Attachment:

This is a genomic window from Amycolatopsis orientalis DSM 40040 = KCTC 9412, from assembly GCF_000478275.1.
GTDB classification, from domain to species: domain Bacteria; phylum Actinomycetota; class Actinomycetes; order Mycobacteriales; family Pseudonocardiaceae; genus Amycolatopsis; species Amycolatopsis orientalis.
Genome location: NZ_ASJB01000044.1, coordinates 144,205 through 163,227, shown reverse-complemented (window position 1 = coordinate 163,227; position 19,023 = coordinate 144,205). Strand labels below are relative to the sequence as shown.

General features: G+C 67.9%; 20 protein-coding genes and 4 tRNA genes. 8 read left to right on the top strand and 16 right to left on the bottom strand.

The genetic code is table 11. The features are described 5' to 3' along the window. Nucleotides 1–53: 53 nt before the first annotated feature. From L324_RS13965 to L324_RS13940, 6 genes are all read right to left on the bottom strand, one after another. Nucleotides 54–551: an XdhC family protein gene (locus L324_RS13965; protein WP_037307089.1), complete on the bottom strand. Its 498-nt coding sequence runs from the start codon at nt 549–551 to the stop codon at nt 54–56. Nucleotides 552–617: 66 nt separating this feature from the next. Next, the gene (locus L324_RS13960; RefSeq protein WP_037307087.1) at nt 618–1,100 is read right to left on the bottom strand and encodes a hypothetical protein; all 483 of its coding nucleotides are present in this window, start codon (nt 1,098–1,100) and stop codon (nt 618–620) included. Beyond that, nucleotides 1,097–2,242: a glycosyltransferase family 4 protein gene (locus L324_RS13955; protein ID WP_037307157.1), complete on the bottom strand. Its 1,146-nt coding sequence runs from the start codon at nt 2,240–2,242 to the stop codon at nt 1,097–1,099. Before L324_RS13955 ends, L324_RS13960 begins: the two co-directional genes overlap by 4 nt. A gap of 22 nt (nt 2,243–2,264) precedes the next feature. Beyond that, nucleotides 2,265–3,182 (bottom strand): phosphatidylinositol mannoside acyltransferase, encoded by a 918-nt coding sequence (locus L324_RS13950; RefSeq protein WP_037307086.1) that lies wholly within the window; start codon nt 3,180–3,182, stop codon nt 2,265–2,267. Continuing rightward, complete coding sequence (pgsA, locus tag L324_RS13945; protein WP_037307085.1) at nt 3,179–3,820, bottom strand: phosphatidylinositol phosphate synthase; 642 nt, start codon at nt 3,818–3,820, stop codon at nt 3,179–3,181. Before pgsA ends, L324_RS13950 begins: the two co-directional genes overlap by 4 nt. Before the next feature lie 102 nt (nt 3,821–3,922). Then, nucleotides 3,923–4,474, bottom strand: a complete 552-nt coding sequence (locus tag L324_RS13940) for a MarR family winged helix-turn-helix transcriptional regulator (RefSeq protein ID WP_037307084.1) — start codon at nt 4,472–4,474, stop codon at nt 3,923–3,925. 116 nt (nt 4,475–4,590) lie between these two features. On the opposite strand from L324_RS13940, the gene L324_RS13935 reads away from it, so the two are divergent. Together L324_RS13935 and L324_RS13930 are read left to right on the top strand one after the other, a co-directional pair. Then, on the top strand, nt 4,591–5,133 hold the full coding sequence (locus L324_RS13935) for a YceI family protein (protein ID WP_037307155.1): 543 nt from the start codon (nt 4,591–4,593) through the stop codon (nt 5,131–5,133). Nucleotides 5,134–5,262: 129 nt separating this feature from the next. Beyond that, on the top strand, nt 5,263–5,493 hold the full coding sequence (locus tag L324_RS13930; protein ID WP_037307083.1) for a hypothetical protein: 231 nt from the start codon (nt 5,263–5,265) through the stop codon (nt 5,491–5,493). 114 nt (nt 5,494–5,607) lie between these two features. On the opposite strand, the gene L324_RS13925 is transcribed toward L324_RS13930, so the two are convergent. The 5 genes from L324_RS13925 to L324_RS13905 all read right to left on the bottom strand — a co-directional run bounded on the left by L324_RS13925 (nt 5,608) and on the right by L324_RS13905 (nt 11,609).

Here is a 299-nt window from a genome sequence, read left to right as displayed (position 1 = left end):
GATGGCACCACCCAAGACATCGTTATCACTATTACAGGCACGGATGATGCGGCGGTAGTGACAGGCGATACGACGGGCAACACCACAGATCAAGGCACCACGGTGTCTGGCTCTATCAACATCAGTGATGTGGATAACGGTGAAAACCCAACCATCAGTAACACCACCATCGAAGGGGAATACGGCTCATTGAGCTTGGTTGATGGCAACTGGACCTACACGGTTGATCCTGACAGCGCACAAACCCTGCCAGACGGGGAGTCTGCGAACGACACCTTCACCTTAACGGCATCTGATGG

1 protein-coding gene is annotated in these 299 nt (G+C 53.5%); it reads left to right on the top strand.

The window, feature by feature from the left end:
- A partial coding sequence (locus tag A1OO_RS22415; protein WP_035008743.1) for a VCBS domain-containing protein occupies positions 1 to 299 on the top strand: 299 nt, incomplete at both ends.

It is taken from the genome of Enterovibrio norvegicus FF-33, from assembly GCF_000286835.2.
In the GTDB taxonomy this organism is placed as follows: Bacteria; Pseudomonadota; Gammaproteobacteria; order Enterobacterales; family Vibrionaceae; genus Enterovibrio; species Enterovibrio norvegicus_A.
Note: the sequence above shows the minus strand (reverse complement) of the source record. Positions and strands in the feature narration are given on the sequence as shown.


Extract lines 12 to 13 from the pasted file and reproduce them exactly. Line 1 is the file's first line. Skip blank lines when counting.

In the GTDB taxonomy this organism is placed as follows: Bacteria; Pseudomonadota; Gammaproteobacteria; order Enterobacterales; family Vibrionaceae; genus Enterovibrio; species Enterovibrio norvegicus_A.
Note: the sequence above shows the minus strand (reverse complement) of the source record. Positions and strands in the feature narration are given on the sequence as shown.